Using dendrochronology to trace the impact of the hemiparasite Tristerix chodatianus on Andean Polylepis trees

Vladimir Fernando Camel Paucar, Marco Arizapana-Almonacid, Marcela Pyles, Esteban Galeano, Harold Rusbelth Quispe Melgar, Zulema Ninanya-Parra, Fressia Nathalie Ames Martinez, Edilson Jimmy Requena Rojas, Michael Kessler

Producción científica: Artículo CientíficoArtículo originalrevisión exhaustiva


The high Andean forests of the genus
Polylepis (Rosaceae) are threatened by extinction due
to anthropogenic effects such as timber extraction,
burning, and overgrazing. Some species are also
affected by Tristerix chodatianus (Loranthaceae), a
hemiparasitic plant which induces progressive host
damage. To understand this hemiparasitic process, we
evaluated the impact of T. chodatianus on growth and
the wood anatomy of Polylepis flavipila using growth
rings and digital image processing. We found that P.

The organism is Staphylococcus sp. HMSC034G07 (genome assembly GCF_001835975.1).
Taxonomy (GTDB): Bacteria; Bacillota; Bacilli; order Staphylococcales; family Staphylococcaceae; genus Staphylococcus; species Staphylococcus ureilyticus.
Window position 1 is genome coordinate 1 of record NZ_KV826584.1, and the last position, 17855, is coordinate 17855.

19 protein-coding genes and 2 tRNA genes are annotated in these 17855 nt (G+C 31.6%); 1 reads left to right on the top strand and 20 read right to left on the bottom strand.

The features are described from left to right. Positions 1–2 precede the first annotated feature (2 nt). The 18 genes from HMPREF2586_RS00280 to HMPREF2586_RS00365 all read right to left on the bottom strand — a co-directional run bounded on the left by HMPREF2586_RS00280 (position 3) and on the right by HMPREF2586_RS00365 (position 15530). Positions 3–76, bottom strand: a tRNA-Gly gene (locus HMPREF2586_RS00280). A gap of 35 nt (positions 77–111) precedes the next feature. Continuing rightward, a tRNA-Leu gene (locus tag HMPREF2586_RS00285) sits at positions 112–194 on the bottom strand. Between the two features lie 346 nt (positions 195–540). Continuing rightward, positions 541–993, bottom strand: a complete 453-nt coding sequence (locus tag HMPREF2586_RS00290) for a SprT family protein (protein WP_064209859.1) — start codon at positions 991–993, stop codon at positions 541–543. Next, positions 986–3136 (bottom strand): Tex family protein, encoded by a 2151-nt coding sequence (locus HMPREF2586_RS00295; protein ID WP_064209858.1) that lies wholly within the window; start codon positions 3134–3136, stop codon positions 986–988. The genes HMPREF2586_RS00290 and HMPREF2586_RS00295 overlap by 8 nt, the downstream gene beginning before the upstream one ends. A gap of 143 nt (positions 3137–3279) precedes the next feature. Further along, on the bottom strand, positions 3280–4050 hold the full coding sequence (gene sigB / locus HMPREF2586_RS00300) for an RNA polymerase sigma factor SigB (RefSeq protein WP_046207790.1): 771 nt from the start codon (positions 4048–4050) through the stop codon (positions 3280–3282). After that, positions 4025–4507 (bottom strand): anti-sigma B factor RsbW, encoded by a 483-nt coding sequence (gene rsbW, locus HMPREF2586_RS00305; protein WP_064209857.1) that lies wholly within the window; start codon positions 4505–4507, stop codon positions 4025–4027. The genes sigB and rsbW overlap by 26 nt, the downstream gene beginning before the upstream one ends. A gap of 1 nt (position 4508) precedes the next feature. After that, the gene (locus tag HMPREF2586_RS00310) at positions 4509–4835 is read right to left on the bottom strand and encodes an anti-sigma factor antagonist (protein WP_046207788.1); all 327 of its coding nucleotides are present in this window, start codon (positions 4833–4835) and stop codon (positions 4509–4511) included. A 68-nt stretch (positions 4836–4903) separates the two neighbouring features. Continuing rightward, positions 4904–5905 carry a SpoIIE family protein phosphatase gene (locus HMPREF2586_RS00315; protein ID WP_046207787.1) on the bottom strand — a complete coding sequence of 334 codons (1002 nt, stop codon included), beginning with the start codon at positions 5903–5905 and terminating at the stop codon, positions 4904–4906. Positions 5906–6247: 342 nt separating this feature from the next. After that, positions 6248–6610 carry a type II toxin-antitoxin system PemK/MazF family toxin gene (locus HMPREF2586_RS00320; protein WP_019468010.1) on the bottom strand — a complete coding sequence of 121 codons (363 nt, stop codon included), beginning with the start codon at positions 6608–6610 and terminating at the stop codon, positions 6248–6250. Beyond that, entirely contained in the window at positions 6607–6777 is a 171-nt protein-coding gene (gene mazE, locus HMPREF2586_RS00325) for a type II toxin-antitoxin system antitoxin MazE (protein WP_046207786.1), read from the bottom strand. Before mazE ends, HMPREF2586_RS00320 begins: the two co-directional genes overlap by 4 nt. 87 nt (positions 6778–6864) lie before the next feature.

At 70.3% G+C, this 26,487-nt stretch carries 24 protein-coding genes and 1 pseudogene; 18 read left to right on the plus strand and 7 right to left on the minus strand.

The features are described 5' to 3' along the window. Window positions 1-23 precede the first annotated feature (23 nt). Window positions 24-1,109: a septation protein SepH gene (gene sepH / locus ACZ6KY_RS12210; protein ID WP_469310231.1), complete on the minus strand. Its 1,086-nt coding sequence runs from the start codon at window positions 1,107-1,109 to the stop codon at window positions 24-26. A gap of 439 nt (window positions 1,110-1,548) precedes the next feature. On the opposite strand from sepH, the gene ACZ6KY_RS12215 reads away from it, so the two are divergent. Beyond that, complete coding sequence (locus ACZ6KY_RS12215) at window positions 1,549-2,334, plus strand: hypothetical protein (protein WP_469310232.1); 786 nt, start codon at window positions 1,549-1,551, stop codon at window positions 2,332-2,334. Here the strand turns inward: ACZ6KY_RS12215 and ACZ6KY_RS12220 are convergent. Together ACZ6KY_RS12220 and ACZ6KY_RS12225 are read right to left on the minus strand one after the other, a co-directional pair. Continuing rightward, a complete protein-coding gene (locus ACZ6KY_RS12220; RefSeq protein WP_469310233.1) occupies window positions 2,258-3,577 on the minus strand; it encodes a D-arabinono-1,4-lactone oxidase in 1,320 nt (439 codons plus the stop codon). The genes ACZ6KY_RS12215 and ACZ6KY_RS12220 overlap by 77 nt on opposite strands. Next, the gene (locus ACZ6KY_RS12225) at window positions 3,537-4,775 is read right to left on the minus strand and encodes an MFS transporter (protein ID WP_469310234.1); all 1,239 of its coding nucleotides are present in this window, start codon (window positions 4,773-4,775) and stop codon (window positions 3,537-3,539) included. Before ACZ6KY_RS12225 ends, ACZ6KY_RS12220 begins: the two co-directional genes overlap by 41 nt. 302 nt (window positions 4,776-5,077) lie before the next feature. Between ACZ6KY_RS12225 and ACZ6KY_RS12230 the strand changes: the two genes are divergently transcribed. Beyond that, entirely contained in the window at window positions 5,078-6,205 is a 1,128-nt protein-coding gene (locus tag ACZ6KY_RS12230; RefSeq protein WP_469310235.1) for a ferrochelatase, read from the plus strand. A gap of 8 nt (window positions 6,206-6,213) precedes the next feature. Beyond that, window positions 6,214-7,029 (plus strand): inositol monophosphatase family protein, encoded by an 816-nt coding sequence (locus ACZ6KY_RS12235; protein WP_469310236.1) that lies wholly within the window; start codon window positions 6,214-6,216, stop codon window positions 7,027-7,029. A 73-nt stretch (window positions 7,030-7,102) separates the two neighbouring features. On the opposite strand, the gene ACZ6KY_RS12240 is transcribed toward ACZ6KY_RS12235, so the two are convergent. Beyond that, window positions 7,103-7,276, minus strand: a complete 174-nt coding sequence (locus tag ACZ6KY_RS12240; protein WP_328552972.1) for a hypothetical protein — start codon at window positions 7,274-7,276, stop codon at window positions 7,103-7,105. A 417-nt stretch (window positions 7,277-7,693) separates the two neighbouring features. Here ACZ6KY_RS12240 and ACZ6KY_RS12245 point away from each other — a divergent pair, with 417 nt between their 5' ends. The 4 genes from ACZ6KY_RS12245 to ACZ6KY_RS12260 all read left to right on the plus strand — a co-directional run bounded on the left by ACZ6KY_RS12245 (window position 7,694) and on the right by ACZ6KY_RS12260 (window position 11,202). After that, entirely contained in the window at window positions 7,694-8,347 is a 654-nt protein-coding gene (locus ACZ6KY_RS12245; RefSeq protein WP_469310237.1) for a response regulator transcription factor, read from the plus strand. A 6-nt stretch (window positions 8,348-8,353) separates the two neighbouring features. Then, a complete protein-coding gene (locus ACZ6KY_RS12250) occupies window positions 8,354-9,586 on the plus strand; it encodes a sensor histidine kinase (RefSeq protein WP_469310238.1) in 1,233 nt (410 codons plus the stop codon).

flavipila has a xeromorphic wood anatomy and that the
ecological indices of mesomorphism and vulnerability
decrease at higher elevations to avoid embolisms and
vessel cavitation. Tristerix chodatianus causes
anatomical changes in the host wood, mainly in the
last 13 years measured. Alterations include a reduction
in the vessel density, and an increase in the vessel
diameter and Vulnerability Index, all of which are
more evident in downstream sections of parasitized
branches. These changes in the xylem tissues increase
the vulnerability of the parasitized branches to
embolisms and cavitation, thus leading to progressive
death of the tree crown. Our study confirms that the
analysis of the wood anatomy of parasitized branches
can be used to determine the years of colonization of a
tree branch by a hemiparasite and that it can be a useful
tool to monitor the phytosanitary state of parasitized
Polylepis trees.
Idioma originalInglés estadounidense
Páginas (desde-hasta)873
PublicaciónPlant Ecology
EstadoPublicado - 3 ago. 2019

Palabras clave

  • Dendroecology
  • Vulnerability index
  • Ecophysiology
  • Vessel elements
  • Peru

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